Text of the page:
SHE WAS MY 47TH KILL since August. Some were bigger, some louder, but she was one of the older ones. All were fragile lives that I held before their last gasping breath.
I held her close to my chest as I walked towards the stained tree trunk, the same spot the previous 46 had lost their lives.
She calmed down as I firmly pulled her close, whispering and humming as we crossed the crisping leaves and waning light. “It’s all right. I’ve got you. It’s ok.” I swayed as I held her, like cradling a baby.
I recalled the days I would take my sons to the doctor, knowing a shot was in their near future. I’d hold their hands, tell them it would all be ok. Let’s do this quick and easy, I’d say, and then we will get ice cream. They would look at me with a mix of betrayal and hope and love. I’m sorry. I know. It’s almost over. I say these words to her as she quivers in my arms, the same words I said to my babies years ago. But the similarities end there.
“Thank you for feeding my family. Thank you for the joy you have brought me. Thank you for nourishing this land and our bodies. Amen.”
And with that, I place the chicken head down in the kill cone, gently pull its neck and comb through the small opening, part the feathers on her neck as the blood rushes to her head, creating a quieted trance like state. And then I kill her. One swift slice across the neck, careful to sever the trachea and esophagus and the two primary blood carrying arteries.
It is a sin to hesitate. A sin to not do it swiftly and completely. No sawing, no dull or nicked blades. There is suffering, let’s be honest, but not neglect. Every movement is intentional and to me, holy.
I am not a trained shochet, a Jewishly- trained butcher. In fact there are not many women who are. While the Reform, Conservative and Reconstructionist branches of Judaism have had extensive dialogue and study on this topic, in 1480 the rabbis decided it is kosher for women to butcher. However, Orthodox rabbis do not train women in shechita, the laws of slaughter, as we are inherently unclean— and as a convert to Judaism and a person with a uterus, I had a double whammy against me. But that does not keep me from processing my own poultry to feed my family. It may not be Kosher with a capital K, but it is kosher to me.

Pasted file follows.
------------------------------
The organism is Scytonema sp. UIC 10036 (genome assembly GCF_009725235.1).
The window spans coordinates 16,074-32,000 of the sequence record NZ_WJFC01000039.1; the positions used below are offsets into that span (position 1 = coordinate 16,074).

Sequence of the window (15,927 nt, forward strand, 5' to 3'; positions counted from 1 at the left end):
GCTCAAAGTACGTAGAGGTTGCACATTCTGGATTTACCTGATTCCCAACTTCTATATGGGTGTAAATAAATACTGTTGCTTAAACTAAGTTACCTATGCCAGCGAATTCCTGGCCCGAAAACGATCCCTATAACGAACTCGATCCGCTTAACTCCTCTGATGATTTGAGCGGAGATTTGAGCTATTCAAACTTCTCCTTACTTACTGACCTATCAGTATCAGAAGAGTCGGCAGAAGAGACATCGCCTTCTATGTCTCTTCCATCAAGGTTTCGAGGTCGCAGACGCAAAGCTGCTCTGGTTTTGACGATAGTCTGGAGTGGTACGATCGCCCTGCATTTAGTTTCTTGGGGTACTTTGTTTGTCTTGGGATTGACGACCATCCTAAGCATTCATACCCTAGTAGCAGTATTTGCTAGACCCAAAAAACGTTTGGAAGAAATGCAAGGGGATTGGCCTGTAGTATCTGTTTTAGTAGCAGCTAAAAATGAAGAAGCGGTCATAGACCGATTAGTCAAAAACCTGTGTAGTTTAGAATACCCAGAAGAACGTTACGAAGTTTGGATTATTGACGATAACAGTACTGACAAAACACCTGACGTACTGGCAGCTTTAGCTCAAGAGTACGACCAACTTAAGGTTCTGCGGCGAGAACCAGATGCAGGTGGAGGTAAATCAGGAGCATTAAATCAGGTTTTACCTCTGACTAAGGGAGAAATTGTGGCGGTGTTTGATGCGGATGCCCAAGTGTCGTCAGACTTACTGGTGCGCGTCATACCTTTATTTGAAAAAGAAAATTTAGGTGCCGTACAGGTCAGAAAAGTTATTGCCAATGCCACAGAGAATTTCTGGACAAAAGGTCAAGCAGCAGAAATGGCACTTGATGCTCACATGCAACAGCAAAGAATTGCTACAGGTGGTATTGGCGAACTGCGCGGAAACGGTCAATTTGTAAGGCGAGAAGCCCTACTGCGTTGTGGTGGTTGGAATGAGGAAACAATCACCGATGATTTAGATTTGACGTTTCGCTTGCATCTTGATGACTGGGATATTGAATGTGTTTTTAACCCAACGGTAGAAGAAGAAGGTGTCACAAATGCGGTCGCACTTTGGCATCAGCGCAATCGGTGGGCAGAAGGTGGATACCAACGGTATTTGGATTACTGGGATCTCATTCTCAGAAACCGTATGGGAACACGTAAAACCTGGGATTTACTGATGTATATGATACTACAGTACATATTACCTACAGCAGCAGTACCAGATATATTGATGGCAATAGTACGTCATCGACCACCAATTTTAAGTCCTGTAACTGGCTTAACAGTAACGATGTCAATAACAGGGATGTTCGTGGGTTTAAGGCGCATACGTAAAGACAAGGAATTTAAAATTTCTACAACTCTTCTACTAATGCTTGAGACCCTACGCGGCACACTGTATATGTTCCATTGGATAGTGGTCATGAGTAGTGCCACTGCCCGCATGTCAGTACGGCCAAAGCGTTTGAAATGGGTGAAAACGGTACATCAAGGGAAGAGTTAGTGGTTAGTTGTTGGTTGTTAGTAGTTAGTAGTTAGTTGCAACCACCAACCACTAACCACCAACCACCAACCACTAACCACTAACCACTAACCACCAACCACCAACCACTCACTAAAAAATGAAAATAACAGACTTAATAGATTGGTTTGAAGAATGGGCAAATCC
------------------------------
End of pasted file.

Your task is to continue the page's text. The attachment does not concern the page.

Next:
In 2021 I stepped foot onto my ten acre homestead for the first time, shepherding my two teenage sons from our suburban D.C. home to rural North Carolina. We were, and still are, the only Jews in our small 2000 person community. Quickly we added livestock—first laying hens, then meat chickens, turkeys, a cow, goats, and lastly sheep, all of whom have multiple purposes here. One can’t have a singular purpose, whether it is clearing the brambles, or eating the grass or naturally fertilizing the pastures or eating the unwanted bugs. We all have to contribute, to grow and thrive, and to give back when called upon to do so. Human or livestock or poultry, all of us.
As the hen bleeds out, I hold her feet to ensure she doesn’t flap around. The old adage of a chicken with its head cut off is true. She twitches and thrashes, I marvel at the small amount of blood that each body holds as it drips into the waiting bucket. And I pray. After a brief eternity she begins to calm and relax, her feet stop jerking and the dripping slows. Her body releases and her feathers fan out in a beautiful white wave.
Thank you God for providing me and my family with this chicken to nourish our bodies. Thank you for enabling me to be strong and kind enough to raise this chicken from a day old chick that arrived in the mail. Thank you for the fortitude to do what I need to do to provide for my family.